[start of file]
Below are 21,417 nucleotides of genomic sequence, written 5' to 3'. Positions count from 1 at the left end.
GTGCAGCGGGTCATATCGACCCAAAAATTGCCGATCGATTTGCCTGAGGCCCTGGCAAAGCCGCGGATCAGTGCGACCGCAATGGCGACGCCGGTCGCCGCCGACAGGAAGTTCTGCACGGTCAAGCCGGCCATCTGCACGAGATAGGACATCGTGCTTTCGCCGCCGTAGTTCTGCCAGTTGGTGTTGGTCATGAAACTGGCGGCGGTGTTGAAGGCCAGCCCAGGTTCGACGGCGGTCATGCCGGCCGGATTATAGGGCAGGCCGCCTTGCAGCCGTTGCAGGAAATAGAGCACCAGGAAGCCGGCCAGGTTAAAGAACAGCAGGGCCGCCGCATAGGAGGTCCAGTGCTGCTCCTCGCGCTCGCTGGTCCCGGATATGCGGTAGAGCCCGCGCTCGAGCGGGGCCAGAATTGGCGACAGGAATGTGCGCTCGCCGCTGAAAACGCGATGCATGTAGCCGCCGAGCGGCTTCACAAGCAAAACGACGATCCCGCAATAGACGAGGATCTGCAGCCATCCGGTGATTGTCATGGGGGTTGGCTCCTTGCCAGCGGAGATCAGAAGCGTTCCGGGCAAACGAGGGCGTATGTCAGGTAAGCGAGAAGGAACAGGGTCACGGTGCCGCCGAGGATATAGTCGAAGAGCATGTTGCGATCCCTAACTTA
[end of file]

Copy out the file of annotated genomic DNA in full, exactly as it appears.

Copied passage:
Below are 21,417 nucleotides of genomic sequence, written 5' to 3'. Positions count from 1 at the left end.
GTGCAGCGGGTCATATCGACCCAAAAATTGCCGATCGATTTGCCTGAGGCCCTGGCAAAGCCGCGGATCAGTGCGACCGCAATGGCGACGCCGGTCGCCGCCGACAGGAAGTTCTGCACGGTCAAGCCGGCCATCTGCACGAGATAGGACATCGTGCTTTCGCCGCCGTAGTTCTGCCAGTTGGTGTTGGTCATGAAACTGGCGGCGGTGTTGAAGGCCAGCCCAGGTTCGACGGCGGTCATGCCGGCCGGATTATAGGGCAGGCCGCCTTGCAGCCGTTGCAGGAAATAGAGCACCAGGAAGCCGGCCAGGTTAAAGAACAGCAGGGCCGCCGCATAGGAGGTCCAGTGCTGCTCCTCGCGCTCGCTGGTCCCGGATATGCGGTAGAGCCCGCGCTCGAGCGGGGCCAGAATTGGCGACAGGAATGTGCGCTCGCCGCTGAAAACGCGATGCATGTAGCCGCCGAGCGGCTTCACAAGCAAAACGACGATCCCGCAATAGACGAGGATCTGCAGCCATCCGGTGATTGTCATGGGGGTTGGCTCCTTGCCAGCGGAGATCAGAAGCGTTCCGGGCAAACGAGGGCGTATGTCAGGTAAGCGAGAAGGAACAGGGTCACGGTGCCGCCGAGGATATAGTCGAAGAGCATGTTGCGATCCCTAACTTA